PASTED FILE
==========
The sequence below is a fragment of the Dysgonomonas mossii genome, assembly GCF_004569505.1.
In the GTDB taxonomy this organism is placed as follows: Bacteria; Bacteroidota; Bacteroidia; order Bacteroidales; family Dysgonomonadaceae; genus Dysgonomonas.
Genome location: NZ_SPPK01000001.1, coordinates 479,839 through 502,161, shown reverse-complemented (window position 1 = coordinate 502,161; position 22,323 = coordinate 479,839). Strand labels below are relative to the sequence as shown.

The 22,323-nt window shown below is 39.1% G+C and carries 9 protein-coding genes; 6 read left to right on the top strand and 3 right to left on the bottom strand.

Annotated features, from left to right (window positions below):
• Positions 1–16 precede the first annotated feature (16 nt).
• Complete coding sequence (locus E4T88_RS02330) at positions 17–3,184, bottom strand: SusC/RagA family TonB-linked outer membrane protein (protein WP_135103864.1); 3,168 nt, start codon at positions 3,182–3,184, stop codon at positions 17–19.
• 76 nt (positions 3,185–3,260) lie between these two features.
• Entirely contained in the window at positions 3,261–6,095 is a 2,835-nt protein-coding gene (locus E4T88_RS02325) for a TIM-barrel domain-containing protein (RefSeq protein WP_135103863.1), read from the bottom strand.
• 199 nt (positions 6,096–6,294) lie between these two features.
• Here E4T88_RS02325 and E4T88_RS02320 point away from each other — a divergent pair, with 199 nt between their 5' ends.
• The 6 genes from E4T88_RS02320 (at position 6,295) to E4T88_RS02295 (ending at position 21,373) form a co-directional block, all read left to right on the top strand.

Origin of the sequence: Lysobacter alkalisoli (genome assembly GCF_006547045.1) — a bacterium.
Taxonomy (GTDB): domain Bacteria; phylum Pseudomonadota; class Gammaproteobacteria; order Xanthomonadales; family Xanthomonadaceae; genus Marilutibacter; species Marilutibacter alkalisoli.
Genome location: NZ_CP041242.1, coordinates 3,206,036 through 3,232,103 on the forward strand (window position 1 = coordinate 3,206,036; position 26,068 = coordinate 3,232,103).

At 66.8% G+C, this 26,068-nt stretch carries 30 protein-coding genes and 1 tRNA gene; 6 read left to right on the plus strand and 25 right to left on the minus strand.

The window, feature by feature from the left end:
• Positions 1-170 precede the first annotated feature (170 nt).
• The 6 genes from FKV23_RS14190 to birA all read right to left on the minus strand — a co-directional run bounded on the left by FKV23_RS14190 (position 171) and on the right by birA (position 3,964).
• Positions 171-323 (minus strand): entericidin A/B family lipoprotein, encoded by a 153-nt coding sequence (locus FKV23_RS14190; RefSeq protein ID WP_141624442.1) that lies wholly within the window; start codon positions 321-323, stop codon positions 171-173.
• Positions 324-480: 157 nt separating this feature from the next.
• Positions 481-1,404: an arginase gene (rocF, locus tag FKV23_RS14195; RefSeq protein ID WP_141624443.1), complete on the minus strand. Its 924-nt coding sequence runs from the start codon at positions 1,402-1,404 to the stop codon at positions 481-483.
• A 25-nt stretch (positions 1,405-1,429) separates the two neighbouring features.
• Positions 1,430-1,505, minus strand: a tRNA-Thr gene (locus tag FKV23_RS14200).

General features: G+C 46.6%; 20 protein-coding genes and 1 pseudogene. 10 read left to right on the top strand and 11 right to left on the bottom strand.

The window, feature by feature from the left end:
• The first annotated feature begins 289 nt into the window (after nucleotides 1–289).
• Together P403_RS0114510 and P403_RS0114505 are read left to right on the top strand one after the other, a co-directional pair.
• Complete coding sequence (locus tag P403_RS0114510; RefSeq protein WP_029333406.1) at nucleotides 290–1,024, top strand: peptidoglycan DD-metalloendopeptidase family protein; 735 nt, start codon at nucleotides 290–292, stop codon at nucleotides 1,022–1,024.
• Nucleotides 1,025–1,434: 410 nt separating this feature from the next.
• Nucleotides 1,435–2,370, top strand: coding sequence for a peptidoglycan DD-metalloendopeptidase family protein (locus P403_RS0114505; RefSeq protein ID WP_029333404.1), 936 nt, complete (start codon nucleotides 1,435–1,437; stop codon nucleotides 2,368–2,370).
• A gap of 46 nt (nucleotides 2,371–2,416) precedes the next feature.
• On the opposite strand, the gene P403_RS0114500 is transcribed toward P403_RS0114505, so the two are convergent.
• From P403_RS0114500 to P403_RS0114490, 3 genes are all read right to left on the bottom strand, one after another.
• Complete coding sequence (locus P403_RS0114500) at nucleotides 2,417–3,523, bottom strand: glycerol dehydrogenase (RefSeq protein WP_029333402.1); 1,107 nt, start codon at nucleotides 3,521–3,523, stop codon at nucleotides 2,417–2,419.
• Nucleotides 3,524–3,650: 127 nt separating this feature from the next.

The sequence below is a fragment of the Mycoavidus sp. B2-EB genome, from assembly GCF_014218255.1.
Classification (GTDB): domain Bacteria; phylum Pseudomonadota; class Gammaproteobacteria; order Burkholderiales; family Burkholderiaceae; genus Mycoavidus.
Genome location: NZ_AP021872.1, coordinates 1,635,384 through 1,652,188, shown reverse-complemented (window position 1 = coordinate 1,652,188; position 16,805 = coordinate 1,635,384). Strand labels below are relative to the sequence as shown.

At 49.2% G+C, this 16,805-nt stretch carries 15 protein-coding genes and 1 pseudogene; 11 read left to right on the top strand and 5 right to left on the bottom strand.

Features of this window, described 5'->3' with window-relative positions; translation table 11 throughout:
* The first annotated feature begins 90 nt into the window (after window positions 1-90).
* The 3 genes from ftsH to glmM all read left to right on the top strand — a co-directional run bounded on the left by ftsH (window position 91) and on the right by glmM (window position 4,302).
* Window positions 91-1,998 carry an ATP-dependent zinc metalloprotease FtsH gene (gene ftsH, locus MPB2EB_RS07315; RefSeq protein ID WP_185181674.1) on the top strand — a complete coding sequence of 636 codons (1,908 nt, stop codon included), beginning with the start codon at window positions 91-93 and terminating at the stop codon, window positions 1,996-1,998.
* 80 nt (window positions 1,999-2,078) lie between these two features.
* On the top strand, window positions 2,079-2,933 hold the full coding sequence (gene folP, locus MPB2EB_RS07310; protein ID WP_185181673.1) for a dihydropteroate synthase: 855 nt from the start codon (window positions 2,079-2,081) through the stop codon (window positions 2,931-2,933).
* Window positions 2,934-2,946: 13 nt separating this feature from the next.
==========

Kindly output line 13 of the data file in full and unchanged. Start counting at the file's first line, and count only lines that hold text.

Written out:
Origin of the sequence: Lysobacter alkalisoli (genome assembly GCF_006547045.1) — a bacterium.